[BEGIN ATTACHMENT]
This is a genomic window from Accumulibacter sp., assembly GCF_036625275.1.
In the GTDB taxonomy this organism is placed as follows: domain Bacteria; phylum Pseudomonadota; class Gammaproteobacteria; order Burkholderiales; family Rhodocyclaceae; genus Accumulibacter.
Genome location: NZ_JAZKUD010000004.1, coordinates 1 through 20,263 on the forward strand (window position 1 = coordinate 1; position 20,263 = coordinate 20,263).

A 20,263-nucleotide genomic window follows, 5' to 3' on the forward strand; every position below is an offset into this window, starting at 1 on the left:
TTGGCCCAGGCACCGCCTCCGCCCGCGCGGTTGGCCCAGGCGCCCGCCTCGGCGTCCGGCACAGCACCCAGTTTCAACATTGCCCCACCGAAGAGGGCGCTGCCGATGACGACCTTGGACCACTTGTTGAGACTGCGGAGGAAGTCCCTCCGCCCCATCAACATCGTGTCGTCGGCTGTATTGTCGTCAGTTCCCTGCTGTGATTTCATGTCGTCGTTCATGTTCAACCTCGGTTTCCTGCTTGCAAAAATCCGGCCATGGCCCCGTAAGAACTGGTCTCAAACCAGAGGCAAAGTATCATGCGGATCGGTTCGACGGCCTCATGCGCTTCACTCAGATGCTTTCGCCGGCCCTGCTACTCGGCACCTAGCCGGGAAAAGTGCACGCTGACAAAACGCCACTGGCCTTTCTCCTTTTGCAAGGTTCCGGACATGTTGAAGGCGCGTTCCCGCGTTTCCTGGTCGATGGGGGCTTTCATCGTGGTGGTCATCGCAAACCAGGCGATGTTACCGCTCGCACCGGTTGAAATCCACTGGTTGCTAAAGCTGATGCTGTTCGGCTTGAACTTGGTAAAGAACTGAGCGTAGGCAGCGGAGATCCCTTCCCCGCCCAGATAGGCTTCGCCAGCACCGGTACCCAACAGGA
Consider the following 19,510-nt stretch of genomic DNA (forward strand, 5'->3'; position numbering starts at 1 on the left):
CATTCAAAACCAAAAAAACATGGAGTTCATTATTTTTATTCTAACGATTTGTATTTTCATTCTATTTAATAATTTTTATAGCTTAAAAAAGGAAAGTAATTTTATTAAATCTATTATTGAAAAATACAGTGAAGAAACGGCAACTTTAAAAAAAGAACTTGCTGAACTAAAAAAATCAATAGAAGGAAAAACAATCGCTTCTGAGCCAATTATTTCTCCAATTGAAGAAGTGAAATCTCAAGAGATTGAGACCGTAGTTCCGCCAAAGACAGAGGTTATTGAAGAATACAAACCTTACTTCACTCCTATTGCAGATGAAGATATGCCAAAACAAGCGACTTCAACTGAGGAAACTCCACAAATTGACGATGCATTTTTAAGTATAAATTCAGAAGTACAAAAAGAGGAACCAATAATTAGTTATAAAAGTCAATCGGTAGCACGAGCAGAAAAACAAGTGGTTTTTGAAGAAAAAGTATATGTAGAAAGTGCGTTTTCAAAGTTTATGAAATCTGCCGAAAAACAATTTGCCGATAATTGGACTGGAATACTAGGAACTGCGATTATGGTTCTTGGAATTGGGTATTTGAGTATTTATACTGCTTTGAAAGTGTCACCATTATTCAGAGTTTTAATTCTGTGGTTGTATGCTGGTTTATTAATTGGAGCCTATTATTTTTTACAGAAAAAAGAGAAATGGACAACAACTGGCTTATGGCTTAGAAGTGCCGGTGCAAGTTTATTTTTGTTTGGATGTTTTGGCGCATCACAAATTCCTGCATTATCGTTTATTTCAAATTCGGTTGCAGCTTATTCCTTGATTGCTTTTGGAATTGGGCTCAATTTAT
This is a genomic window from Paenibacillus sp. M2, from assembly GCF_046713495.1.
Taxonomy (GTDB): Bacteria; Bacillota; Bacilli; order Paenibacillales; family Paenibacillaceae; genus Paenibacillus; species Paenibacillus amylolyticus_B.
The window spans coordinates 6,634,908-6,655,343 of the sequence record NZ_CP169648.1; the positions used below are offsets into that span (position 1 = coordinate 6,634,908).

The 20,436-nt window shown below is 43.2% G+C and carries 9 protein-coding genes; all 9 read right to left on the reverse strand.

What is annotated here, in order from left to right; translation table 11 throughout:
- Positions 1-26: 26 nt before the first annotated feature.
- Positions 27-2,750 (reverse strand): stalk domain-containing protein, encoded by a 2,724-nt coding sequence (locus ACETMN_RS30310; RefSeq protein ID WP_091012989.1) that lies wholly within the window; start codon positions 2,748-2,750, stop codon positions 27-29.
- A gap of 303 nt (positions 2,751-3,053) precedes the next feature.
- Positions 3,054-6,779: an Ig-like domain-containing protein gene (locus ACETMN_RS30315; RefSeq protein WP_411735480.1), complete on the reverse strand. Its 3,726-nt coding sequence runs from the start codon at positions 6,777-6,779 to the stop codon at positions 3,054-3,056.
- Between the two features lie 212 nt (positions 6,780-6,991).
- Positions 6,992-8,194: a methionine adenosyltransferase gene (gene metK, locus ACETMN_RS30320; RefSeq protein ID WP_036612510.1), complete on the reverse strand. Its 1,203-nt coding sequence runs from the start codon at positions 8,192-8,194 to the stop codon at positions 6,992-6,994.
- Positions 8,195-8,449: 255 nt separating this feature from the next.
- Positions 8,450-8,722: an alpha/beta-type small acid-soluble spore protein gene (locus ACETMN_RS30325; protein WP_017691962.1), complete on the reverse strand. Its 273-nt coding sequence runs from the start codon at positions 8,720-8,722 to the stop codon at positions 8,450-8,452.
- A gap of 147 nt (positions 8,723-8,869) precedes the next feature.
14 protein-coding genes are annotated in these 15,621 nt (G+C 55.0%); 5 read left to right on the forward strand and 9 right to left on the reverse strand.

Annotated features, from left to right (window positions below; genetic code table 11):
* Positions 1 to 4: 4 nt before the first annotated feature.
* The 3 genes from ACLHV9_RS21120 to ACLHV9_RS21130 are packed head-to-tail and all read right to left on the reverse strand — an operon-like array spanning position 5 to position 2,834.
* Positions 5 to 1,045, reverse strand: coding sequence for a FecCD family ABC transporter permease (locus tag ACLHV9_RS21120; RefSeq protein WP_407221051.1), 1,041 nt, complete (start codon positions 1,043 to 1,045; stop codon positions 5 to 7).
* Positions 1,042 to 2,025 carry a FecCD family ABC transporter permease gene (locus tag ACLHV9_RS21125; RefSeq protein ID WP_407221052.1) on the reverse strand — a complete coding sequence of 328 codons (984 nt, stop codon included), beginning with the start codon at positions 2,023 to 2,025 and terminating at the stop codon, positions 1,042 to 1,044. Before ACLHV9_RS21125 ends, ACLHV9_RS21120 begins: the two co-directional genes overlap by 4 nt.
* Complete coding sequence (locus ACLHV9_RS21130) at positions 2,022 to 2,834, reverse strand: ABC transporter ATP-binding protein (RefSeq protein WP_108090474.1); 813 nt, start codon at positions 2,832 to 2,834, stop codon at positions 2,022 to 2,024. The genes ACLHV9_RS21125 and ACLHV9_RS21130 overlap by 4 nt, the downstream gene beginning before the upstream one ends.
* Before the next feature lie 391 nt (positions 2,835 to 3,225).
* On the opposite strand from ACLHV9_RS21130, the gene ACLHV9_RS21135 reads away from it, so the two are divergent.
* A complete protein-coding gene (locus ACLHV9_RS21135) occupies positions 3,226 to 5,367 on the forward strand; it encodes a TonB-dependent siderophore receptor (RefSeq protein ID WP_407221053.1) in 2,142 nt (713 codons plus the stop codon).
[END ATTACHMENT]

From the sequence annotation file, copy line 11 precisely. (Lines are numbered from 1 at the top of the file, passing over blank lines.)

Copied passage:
The 20,436-nt window shown below is 43.2% G+C and carries 9 protein-coding genes; all 9 read right to left on the reverse strand.